To step it up a notch I have the following;
    [​IMG]

    DAS12 and Bosch Rotary (both are Gem's are wipe the floor with others I have tried after my 3M rotatry was stolen)
     
  5. AnthonyUK

    AnthonyUK Senior Member

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    I picked up the Argos DA polisher (identical to the one DSK linked to) when it was on offer and it is OK for general low-level correction such as removing the tiny scratches from car wash use. MAny people on Detailing World use it just for applying polish and there are some very knowledgeable people over there.

    Once your surface has a decent finish you only need to keep on top of it which for me is the occasional polish/wax/QD by hand as it is relatively quick.

    Point to consider - My 203 is getting on a bit, is silver and the paint is not perfect but I enjoy keeping it looking OKish.
     
  6. Donald McPherson

    Donald McPherson Senior Member

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    Have you seen "Karate Kid"
     
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  7. rorywquin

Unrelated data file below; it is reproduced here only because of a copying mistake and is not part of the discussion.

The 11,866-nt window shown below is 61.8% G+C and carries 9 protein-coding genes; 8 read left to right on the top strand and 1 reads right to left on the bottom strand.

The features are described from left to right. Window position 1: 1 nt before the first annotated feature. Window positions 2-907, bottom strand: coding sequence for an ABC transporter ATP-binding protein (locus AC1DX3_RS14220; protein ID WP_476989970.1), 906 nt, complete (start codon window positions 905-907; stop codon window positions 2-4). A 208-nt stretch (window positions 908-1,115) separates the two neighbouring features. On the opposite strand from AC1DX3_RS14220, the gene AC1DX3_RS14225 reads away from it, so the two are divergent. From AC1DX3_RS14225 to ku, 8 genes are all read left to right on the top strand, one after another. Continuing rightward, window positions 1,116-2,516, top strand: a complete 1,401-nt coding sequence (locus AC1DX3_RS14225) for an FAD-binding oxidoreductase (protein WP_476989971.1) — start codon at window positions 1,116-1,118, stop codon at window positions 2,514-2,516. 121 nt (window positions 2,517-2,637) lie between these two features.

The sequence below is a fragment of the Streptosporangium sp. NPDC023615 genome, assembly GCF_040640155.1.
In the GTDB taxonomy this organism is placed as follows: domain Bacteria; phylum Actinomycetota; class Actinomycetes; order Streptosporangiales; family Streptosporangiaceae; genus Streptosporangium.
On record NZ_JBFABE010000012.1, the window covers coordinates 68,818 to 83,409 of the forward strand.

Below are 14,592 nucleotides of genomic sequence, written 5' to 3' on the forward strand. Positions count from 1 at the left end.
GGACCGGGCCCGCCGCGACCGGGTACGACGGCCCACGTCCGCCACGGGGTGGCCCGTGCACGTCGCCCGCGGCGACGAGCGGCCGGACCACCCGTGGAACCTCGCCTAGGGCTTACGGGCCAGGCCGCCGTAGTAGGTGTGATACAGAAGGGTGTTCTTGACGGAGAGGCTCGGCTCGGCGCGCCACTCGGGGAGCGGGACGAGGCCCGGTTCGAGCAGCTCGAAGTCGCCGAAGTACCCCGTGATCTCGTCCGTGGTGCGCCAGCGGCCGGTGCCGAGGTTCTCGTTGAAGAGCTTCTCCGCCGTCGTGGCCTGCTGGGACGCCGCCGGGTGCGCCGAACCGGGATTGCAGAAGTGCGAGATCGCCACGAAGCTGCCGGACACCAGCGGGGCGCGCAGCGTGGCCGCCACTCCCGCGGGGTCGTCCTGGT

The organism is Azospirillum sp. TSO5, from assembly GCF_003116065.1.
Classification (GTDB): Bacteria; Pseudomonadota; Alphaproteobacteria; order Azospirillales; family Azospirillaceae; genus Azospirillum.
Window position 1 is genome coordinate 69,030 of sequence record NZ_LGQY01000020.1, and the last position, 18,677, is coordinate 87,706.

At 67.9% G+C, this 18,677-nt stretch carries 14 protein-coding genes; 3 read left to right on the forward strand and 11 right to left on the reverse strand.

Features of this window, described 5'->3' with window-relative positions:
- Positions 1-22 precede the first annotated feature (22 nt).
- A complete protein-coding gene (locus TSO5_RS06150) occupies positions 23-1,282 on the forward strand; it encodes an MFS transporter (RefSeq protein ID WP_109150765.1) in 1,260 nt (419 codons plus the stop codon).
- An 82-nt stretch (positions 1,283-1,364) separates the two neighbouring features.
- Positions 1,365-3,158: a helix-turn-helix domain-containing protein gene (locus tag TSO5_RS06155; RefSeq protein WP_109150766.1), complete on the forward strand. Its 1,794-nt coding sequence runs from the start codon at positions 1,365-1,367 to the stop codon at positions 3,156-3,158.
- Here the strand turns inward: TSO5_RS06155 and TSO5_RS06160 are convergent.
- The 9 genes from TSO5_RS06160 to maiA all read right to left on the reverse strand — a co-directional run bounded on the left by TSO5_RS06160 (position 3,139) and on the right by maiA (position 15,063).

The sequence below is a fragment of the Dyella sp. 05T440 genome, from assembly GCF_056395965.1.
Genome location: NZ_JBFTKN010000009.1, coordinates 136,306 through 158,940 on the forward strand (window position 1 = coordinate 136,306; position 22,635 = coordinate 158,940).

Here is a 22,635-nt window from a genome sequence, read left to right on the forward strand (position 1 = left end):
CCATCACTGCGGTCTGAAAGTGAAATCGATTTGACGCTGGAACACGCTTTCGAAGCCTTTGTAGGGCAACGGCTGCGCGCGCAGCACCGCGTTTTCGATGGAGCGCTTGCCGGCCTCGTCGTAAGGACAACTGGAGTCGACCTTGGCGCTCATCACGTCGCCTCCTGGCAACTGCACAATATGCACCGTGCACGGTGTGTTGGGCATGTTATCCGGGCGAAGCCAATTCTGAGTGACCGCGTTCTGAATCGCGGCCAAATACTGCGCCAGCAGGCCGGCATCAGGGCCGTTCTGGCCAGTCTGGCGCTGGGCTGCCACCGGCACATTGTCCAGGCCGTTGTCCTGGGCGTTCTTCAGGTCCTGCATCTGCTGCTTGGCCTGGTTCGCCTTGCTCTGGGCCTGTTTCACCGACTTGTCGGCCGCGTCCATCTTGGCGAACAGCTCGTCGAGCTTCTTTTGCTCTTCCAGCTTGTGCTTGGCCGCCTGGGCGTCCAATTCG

rorywquin Senior Member

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    Are you planning paint correction or just cleaning and applying a protective coating?
    If you are not doing paint correction try a good modern sealer/coating/wax ....there are loads of good easy on / easy off products on the market and you will get 100s of opinions on which is best. Lots of information about - suggest you do a bit of research in some of the already very long threads on the subject.

    I have a DA polisher but with the products I use, it is easier doing it without the machine.
     
  8. DSK

    DSK Senior Member

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    Based of the original post, clay/polish/wax, I read it as just final polish and waxing.
     
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  9. OP
    Conor

    Conor Senior Member

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    Yes that is effectively it..but I wouldn't mind trying out some paint correction if I was confident enough I wouldn't completely mess up the paint. But to be honest, I think I would be happy with what clay/polish/wax would provide.